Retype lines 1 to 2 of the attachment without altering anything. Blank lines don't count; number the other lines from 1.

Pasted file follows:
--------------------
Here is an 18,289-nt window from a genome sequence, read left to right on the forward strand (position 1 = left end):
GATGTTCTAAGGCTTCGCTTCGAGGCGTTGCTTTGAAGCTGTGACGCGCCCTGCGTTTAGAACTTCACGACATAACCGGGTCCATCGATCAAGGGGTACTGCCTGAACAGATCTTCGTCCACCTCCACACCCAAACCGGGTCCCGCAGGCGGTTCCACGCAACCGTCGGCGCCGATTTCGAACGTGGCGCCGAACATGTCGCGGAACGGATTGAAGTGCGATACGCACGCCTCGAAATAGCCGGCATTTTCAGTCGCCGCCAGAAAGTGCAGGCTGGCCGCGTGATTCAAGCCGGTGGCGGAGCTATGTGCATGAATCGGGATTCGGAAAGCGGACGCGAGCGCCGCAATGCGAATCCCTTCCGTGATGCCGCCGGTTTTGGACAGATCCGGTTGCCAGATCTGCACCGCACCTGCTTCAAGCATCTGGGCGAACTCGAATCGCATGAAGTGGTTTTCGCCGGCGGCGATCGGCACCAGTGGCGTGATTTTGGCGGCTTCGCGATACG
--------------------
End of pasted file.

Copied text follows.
Here is an 18,289-nt window from a genome sequence, read left to right on the forward strand (position 1 = left end):
GATGTTCTAAGGCTTCGCTTCGAGGCGTTGCTTTGAAGCTGTGACGCGCCCTGCGTTTAGAACTTCACGACATAACCGGGTCCATCGATCAAGGGGTACTGCCTGAACAGATCTTCGTCCACCTCCACACCCAAACCGGGTCCCGCAGGCGGTTCCACGCAACCGTCGGCGCCGATTTCGAACGTGGCGCCGAACATGTCGCGGAACGGATTGAAGTGCGATACGCACGCCTCGAAATAGCCGGCATTTTCAGTCGCCGCCAGAAAGTGCAGGCTGGCCGCGTGATTCAAGCCGGTGGCGGAGCTATGTGCATGAATCGGGATTCGGAAAGCGGACGCGAGCGCCGCAATGCGAATCCCTTCCGTGATGCCGCCGGTTTTGGACAGATCCGGTTGCCAGATCTGCACCGCACCTGCTTCAAGCATCTGGGCGAACTCGAATCGCATGAAGTGGTTTTCGCCGGCGGCGATCGGCACCAGTGGCGTGATTTTGGCGGCTTCGCGATACG